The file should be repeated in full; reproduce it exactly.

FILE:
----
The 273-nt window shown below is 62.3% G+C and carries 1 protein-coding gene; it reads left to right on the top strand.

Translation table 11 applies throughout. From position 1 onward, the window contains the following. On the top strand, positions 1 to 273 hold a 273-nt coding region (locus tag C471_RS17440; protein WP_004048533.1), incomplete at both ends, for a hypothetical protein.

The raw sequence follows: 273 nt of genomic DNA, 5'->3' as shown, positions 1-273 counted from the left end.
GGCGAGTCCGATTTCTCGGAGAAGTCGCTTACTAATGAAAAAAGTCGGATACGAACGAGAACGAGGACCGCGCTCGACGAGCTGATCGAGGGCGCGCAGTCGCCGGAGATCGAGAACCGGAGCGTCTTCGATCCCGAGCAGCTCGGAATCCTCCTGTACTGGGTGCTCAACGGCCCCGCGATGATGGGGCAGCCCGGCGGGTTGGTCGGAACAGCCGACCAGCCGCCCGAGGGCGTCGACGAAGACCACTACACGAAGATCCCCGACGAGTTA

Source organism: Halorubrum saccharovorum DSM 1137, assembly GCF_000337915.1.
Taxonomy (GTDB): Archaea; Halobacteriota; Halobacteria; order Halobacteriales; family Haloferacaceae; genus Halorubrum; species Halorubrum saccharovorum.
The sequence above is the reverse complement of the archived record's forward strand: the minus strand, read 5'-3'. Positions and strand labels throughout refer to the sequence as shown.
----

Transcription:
The 273-nt window shown below is 62.3% G+C and carries 1 protein-coding gene; it reads left to right on the top strand.

Translation table 11 applies throughout. From position 1 onward, the window contains the following. On the top strand, positions 1 to 273 hold a 273-nt coding region (locus tag C471_RS17440; protein WP_004048533.1), incomplete at both ends, for a hypothetical protein.

The raw sequence follows: 273 nt of genomic DNA, 5'->3' as shown, positions 1-273 counted from the left end.
GGCGAGTCCGATTTCTCGGAGAAGTCGCTTACTAATGAAAAAAGTCGGATACGAACGAGAACGAGGACCGCGCTCGACGAGCTGATCGAGGGCGCGCAGTCGCCGGAGATCGAGAACCGGAGCGTCTTCGATCCCGAGCAGCTCGGAATCCTCCTGTACTGGGTGCTCAACGGCCCCGCGATGATGGGGCAGCCCGGCGGGTTGGTCGGAACAGCCGACCAGCCGCCCGAGGGCGTCGACGAAGACCACTACACGAAGATCCCCGACGAGTTA

Source organism: Halorubrum saccharovorum DSM 1137, assembly GCF_000337915.1.
Taxonomy (GTDB): Archaea; Halobacteriota; Halobacteria; order Halobacteriales; family Haloferacaceae; genus Halorubrum; species Halorubrum saccharovorum.
The sequence above is the reverse complement of the archived record's forward strand: the minus strand, read 5'-3'. Positions and strand labels throughout refer to the sequence as shown.